The Highway 407 Express Toll Route is a section of highway in Toronto North, proposed in 1993. An Ontario recession was a major driving factor the proposed toll road, but the proposal was not as lucrative as the private-sector had hoped. “The private partner would be remunerated from toll revenues, but neither traffic levels nor toll revenues were guaranteed. These government guarantees are usually intended to offset the increased fiscal risk to the private operator. Consequently, the private partner was financially exposed to the operating risk.” (Vining and Boardman, 17) A main problem emerged because private consortiums bidding on the project were unwilling to take on the full burden of risk including financing, construction, and operating risks, especially considering the fact that there was no guarantee on toll revenues from the federal government. This demonstrates the relative complexity of the request for proposals (RFP) process. Poschmann elaborates on these complexities:
“The reason is that under the request for proposals approach, the potential longevity of the project and the uncertain future demands on the contracting parties introduce an element of partnership between them. The outside contractor, who may have to agree to fixed terms for continuing maintenance and upgrade, for example, effectively takes on some part of the financial risk of the project. (6)
Another red flag for the 407 project was the assumption that an RFP bidding process would encourage many bidders to assemble, and a winner to be chosen among them. However, if there is a small amount of potential bidders, (as was the case for RFP 407) there is less likelihood that the winning bidder will be considered the best-of-the-best. “The fact that the RFP focused on ends rather than means made that problem bigger, because the bids were quite different and therefore hard to score against each other on a value-for-money criterion.” (Poschmann, 17)
After repeated toll increases over a number of years, usage of the 407 decreased significantly which led to increased traffic-flow on secondary roads. This is a demonstration of performance risk, because in order to ensure continuity in provision of services, the tolls had to be increased. People started using the highway less, and much of the discontent led right back to the government. In response, “the consortium agreed to implement a $40 million ‘customer-benefit program’, reducing tolls by up to 15% for 100,000 frequent users over the next four years, and providing discounts for truck drivers during evening and weekends. In exchange, the government withdrew its demand for a toll rate rollback. (Vining and Boardman, 19) The project construction aspect of this agreement went through in a relatively trouble-free manner, but there were some issues arising from the government’s ability to effectively transfer financing risks. In this case-study it was not surprising that the private partner had more interest in profit potential than the effective flow of people and their cargo across Toronto. Even though construction was completed in a timely fashion, the province ended up retaining the finance risk on the highway construction, and afterwards sold the operations to a private operator. “This order of events made the project more like a privatization of a public asset than an asset constructed in partnership. (Poschmann, 19)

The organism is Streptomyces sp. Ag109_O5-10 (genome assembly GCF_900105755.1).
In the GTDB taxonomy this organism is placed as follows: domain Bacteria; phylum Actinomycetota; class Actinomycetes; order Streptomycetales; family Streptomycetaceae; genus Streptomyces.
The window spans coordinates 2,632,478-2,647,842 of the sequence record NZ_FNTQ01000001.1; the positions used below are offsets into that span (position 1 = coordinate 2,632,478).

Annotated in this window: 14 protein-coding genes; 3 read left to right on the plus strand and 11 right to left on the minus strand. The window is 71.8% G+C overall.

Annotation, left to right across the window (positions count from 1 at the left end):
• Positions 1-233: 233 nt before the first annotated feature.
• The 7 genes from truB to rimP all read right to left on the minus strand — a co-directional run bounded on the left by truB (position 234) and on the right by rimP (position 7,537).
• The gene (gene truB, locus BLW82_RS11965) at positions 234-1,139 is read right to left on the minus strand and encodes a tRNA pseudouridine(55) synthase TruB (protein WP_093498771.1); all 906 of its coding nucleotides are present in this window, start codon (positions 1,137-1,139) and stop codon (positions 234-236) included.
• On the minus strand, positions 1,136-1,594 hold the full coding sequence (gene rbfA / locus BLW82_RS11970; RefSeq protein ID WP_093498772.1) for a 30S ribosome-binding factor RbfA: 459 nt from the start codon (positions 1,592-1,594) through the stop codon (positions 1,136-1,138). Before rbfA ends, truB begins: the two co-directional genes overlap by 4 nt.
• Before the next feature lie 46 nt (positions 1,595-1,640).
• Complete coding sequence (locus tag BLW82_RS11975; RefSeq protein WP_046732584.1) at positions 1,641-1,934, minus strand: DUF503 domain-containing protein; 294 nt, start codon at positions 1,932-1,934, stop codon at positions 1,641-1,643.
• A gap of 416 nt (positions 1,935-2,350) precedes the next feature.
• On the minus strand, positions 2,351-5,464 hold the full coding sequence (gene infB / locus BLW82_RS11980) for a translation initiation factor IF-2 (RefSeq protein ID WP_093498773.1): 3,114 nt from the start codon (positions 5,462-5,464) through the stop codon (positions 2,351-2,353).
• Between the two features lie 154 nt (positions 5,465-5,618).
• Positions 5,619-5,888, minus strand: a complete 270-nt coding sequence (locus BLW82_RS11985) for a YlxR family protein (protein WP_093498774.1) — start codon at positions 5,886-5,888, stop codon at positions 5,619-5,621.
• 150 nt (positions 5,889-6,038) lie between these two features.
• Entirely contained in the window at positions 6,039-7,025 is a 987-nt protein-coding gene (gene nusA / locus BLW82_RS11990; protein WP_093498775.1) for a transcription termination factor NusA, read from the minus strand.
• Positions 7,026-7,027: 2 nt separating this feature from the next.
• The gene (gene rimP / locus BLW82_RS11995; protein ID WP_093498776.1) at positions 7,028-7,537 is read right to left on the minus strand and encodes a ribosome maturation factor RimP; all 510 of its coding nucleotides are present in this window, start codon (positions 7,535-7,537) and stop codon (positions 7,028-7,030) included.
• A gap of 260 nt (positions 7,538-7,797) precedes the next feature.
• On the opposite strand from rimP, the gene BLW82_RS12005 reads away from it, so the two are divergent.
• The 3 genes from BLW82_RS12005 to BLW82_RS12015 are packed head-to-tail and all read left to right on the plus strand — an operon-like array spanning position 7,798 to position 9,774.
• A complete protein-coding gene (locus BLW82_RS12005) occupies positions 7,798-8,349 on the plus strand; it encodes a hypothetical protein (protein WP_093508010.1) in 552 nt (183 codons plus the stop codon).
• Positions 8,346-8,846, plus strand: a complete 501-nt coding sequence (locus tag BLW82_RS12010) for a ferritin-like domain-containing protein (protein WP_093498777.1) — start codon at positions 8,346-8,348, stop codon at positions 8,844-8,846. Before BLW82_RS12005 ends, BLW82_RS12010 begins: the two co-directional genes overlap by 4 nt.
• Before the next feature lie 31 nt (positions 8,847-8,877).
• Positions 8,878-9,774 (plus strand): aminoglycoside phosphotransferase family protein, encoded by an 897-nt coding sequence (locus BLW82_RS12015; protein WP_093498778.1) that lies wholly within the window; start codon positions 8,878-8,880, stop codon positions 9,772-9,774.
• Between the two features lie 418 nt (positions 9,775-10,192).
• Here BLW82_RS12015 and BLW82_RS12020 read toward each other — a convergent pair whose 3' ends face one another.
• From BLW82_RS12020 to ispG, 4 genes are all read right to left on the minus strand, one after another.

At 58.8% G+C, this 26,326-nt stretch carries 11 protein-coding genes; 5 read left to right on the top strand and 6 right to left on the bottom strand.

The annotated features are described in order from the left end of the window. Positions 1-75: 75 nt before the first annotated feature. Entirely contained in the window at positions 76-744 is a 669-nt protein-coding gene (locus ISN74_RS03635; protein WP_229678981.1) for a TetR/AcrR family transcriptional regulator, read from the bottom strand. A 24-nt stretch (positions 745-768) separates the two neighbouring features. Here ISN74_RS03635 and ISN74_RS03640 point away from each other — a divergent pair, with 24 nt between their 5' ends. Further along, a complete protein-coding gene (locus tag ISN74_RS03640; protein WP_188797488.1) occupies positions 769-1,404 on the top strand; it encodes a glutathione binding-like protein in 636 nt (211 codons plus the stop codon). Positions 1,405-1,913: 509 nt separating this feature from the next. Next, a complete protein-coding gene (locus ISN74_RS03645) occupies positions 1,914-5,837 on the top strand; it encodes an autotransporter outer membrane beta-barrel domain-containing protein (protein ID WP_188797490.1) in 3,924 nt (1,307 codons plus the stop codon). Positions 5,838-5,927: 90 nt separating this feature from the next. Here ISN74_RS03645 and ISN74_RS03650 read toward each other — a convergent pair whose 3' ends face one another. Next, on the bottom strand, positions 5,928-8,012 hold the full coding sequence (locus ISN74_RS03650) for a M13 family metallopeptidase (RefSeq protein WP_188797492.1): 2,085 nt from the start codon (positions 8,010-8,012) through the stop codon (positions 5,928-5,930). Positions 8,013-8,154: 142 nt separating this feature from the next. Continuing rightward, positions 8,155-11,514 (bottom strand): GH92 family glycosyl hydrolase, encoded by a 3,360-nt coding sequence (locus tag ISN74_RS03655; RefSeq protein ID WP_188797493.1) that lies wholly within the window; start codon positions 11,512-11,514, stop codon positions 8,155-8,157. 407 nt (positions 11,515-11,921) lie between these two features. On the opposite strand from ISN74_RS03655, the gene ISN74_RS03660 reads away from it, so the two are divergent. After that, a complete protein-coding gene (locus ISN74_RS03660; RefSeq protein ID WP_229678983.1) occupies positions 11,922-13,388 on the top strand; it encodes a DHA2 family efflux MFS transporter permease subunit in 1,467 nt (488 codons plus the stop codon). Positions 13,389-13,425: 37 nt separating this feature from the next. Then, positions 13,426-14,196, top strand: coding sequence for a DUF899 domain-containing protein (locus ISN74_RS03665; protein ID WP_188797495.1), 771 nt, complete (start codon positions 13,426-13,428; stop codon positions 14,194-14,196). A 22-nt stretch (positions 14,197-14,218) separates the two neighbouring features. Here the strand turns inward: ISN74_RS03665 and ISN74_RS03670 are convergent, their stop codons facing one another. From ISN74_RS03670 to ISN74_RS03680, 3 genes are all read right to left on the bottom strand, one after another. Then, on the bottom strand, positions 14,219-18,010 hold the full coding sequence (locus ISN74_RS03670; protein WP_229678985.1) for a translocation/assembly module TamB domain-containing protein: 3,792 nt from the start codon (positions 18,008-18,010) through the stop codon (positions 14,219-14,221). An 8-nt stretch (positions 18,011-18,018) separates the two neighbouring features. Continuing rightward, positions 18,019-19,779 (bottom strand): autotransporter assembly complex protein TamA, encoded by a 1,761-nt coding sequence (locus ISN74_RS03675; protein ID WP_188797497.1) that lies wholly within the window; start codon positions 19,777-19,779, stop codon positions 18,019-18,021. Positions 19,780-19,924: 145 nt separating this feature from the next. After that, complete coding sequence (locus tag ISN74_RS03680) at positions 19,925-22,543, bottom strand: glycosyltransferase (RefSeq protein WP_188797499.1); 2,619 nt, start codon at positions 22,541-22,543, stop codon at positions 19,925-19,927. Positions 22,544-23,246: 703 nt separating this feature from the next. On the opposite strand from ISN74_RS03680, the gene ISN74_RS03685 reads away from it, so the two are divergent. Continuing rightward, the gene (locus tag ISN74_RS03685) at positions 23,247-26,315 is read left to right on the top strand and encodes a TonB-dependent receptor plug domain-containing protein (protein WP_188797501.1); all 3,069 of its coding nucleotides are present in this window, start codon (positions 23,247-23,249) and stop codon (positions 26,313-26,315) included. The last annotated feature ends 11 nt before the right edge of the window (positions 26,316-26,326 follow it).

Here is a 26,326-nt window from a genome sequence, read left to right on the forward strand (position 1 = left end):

Theory behind Successful P3s
Minassian, with the International Monetary Fund, released a report outlining the ideal preconditions for the development of successful P3s. “PPPs would be well suited to situations where the government can clearly identify the quality of services it wants the private sector to provide, and can translate these into measurable output indicators. The government can then enter into a contract with the private sector which links service payments to monitorable service delivery. (11) With respect to ASWMS, the government failed to efficiently translate the output indicators required to get an accurate projection of project revenues. With respect to Highway 407, the government had difficulty linking service payments to monitorable service delivery because they failed to acknowledge the private partners need to substantially raise tolls. P3s are ideally suited for projects where the services being delivered are not expected to radically change.